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2 minutes ago, jkvlondon said:

i find its the kids from 70s -80s who are more lax parents they want to be fullon goray and look down on anyone from older gen , thatcher's kids they called them back in the day, mumand dad got paise, sikhs got turban and kirpan rights at work and school so things were easier , people started buying homes then doing the whol house flipping thing to up their status , their kids are the ones who are abandoning their elders , raiding the bank of mum and dad ... total losers. will look the part of a sikh perhaps , have attitude if you question them but they know next to nothing.

The Nihangs of that generation were something else, though. They were class. I was lucky enough to do some brief sangat of them as a young kid. Some of them got screwed over by dodgy Punjabans who hit the road after a while, but the Singhs kinda turned their back on the world, and even now are seeing out their days with their bharossa in Guru Sahib. They are barely into their mid-50s now, so it's not as if they're decrepit or anything like that.

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It's because these same kanjars are going to apparently start representing sikhi and do those Khalistan talks.  I don't care what someone says if they're not a sikh, but when they start saying si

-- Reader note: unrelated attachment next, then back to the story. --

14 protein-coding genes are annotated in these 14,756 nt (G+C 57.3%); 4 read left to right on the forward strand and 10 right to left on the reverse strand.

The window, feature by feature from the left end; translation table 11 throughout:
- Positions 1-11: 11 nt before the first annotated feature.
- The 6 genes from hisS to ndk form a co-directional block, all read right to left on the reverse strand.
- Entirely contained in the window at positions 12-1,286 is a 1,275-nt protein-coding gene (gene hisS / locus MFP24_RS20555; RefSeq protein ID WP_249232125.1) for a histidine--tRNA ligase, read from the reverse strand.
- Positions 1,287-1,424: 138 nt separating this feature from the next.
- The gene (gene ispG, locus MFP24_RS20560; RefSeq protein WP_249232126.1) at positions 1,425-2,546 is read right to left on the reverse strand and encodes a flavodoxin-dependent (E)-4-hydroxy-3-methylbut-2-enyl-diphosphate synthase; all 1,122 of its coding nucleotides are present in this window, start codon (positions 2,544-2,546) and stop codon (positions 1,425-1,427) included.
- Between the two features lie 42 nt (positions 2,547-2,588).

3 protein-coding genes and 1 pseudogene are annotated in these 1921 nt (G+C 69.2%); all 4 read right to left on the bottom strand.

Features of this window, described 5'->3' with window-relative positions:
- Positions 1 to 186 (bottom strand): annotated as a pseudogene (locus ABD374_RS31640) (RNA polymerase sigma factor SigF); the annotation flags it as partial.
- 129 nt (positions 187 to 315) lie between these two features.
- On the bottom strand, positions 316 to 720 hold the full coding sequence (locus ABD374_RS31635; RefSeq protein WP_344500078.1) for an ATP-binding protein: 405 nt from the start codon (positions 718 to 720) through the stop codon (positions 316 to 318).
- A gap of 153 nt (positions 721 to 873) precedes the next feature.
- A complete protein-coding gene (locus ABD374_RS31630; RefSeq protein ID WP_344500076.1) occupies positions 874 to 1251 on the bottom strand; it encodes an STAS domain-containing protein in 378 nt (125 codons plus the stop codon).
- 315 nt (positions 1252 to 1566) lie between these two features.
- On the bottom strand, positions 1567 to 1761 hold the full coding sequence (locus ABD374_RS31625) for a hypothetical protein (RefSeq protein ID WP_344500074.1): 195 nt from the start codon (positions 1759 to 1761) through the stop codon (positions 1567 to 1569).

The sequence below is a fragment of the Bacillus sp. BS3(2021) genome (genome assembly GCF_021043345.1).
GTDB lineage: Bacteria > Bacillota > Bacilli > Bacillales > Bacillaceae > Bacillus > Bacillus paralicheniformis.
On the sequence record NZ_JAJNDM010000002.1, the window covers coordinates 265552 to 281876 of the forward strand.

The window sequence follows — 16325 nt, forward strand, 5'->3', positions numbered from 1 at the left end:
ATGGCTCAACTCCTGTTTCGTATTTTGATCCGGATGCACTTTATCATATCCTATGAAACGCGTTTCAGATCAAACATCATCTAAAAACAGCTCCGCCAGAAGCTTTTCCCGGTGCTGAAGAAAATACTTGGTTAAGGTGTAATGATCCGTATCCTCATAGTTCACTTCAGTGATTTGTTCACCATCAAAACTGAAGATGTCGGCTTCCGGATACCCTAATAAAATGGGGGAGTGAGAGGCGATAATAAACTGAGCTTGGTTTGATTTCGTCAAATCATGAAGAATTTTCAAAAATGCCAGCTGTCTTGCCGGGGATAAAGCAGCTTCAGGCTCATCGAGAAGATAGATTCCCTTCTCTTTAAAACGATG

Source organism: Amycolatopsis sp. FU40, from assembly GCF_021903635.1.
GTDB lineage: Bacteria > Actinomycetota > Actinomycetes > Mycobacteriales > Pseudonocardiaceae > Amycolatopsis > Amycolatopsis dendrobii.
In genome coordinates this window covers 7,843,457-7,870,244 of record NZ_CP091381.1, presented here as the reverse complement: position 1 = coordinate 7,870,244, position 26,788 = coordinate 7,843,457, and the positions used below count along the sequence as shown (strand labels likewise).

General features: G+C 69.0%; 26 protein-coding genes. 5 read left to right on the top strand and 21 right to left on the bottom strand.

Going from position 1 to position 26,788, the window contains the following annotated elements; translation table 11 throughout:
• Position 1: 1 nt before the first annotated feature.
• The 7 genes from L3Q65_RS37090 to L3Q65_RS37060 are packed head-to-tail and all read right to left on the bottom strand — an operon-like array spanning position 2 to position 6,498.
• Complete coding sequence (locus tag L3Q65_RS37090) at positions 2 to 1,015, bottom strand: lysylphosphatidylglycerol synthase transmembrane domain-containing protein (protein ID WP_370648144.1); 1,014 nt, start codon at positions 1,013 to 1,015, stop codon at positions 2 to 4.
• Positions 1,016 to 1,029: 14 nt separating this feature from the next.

Rise above it and get out of here. Only help those who want to be helped. Society is lost, it will only get worse in kaljug. I know someone who posts really tarty and sexual photos on Instagram.

I have a feeling that some of these types are doing this because they feel resentment at having been compelled to reign in their promiscuous behaviour when growing up in a relatively conservative Sikh

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2 minutes ago, MisterrSingh said:

The Nihangs of that generation were something else, though. They were class. I was lucky enough to do some brief sangat of them as a young kid. Some of them got screwed over by dodgy Punjabans who hit the road after a while, but the Singhs kinda turned their back on the world, and even now are seeing out their days with their bharossa in Guru Sahib. They are barely into their mid-50s now, so it's not as if they're decrepit or anything like that.